Pacific Alliance Group (PAG), an Asia-focused alternative investment manager, said on Tuesday that it hired four former senior Deutsche Bank executives to expand its distressed asset investment team.

The four former Deutsche bankers are Anshumann Woodhull, Kanak Kapur, Anil Gorthy and Stuart Blieschke and all the four worked at distressed asset investment-related divisions at the German bank in Hong Kong, according to PAG's announcement.

We continue to believe the opportunities in credit, distressed debt and other stressed and distressed assets across Asia are profound, said Chris Gradel, Managing Partner of PAG.

Among the four, Woodhull was formerly Head of Origination, Structuring and Special Situations in the Distressed Products Group at Deutsche Bank. Woodhull has more than 13 years of experience in reorganisation, restructuring and corporate workout.

Kapur was formerly Head of Asia Distribution in the Distressed Products Group at Deutsche Bank. He has more than 15 years experience in distressed asset and debt-related areas.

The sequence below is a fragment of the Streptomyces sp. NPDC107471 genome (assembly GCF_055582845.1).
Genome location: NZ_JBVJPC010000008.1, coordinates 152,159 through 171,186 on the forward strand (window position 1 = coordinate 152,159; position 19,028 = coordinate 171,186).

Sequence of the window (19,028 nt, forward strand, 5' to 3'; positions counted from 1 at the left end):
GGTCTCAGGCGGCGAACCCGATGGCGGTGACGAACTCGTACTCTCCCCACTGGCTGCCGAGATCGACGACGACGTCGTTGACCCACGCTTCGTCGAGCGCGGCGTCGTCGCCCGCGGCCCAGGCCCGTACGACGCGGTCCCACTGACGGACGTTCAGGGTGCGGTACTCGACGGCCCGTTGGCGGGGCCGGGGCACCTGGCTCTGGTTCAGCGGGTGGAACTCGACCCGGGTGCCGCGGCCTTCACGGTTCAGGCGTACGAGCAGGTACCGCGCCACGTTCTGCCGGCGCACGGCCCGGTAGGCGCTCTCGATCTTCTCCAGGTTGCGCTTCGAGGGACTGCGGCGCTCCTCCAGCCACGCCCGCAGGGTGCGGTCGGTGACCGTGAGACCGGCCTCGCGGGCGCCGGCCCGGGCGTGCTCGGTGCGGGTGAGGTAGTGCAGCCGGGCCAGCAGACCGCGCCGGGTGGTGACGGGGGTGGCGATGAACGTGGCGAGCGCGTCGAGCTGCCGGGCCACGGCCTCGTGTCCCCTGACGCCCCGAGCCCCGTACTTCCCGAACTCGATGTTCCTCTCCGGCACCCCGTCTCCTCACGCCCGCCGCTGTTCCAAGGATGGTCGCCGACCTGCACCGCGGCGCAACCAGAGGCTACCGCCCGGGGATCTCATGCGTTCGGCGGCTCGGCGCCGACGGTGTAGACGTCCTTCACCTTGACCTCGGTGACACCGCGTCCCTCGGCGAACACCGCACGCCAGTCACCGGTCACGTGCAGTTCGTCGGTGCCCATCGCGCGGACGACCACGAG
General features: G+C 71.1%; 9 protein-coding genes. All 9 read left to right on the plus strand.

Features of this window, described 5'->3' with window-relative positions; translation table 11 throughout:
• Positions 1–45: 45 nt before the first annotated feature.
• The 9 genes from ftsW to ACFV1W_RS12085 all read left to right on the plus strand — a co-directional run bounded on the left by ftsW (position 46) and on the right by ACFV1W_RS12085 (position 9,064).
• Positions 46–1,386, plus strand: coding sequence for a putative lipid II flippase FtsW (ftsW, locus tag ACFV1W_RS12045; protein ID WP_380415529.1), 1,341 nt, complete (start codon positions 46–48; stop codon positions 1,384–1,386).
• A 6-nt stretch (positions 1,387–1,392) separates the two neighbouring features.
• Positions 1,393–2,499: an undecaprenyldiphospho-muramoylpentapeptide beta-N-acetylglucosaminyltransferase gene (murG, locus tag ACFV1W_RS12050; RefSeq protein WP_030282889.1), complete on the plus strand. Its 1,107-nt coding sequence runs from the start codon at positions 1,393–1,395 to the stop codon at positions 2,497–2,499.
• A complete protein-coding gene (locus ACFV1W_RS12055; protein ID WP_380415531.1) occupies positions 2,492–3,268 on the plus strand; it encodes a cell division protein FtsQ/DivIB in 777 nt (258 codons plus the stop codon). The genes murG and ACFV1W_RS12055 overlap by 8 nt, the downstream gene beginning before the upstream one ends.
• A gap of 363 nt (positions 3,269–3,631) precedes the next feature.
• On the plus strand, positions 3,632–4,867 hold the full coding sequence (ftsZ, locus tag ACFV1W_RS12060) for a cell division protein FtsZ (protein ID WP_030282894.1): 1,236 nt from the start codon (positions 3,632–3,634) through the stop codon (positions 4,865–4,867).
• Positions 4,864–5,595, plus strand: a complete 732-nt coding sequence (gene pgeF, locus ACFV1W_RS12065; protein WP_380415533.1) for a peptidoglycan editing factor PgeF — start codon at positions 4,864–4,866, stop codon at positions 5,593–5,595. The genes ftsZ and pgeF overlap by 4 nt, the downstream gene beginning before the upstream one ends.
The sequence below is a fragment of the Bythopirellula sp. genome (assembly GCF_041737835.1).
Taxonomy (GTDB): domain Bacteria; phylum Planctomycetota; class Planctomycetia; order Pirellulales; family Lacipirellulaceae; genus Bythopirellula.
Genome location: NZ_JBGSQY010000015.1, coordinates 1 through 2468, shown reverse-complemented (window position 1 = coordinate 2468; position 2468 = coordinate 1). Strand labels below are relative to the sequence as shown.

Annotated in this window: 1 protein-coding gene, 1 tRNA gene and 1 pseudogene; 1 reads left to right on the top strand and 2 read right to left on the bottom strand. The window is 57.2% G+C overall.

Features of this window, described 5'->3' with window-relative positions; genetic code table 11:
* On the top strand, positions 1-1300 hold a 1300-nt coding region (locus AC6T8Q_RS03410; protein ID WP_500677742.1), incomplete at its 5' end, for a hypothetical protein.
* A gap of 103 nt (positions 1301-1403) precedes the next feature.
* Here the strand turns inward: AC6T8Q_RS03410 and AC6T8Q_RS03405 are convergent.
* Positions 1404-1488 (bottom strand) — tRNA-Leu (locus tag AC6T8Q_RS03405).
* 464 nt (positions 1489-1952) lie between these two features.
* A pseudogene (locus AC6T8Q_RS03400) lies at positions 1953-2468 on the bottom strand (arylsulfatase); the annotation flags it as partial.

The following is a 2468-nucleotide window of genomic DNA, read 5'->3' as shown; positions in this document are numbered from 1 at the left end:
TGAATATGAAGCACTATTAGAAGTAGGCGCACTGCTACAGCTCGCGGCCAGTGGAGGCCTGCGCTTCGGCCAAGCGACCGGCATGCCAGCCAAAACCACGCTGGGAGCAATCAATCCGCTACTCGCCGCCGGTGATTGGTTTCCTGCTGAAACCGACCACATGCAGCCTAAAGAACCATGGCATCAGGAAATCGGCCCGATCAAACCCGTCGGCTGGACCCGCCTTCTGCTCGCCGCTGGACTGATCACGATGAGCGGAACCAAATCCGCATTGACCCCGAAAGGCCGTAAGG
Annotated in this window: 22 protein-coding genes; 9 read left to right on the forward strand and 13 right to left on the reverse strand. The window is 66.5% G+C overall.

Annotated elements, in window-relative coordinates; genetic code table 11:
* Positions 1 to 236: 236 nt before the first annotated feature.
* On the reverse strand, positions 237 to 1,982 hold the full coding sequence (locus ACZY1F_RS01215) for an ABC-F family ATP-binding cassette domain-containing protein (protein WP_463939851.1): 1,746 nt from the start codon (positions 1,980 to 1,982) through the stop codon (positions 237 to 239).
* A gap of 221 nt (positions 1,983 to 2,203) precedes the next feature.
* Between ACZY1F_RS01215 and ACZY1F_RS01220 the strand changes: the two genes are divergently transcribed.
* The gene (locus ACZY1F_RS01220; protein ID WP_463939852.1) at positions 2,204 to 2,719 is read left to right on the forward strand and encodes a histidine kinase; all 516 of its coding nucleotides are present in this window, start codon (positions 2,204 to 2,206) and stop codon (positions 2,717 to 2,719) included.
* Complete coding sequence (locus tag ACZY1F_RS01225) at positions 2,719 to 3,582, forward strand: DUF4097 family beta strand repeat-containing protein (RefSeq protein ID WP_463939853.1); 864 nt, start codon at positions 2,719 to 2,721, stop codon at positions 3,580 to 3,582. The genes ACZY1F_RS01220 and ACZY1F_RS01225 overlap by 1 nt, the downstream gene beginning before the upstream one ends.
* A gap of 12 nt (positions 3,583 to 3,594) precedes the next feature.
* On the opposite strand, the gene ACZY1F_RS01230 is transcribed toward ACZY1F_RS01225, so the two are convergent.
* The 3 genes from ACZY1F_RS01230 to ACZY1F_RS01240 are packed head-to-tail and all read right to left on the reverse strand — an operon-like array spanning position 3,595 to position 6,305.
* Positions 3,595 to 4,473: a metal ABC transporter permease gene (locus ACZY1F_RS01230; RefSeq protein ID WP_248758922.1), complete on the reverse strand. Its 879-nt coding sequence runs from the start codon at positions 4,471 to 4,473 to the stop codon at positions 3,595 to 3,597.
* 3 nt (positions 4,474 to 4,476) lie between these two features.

As private equity and hedge funds are expanding into the distressed asset business, global banks are reducing or closing distressed asset teams as they need to refocus on core businesses such as retail and commercial banking amid the financial crisis.

Michel Lowy, an influential veteran distressed asset and debt investor and former head of Deutsche Bank's distressed products and strategic investments group for the Asia-Pacific, also quit the German bank early this year to pursue his personal interest.

The hiring of the four Deutsche bankers came after the recent appointment of a new head of PAG's Japan unit and its around $45 million investment in local partner Secured Capital Japan early this year as PAG was also keen on Japanese distressed assets.

On Monday, PAG's new Japan chief executive Anthony Miller, told Reuters in an interview that it may spend as much as $500 million in the next two to three years in Japan as it seeks to buy distressed assets there.

PAG currently has $4 billion in assets under management.

Besides fast growing private capital in the distressed asset market, Asia's sovereign wealth funds such as the $200 billion China Investment Corp are also diversifying into the riskier arena of distressed asset investments.

(Additional reporting by Junko Fujita in Tokyo)

(Editing by Jacqueline Wong)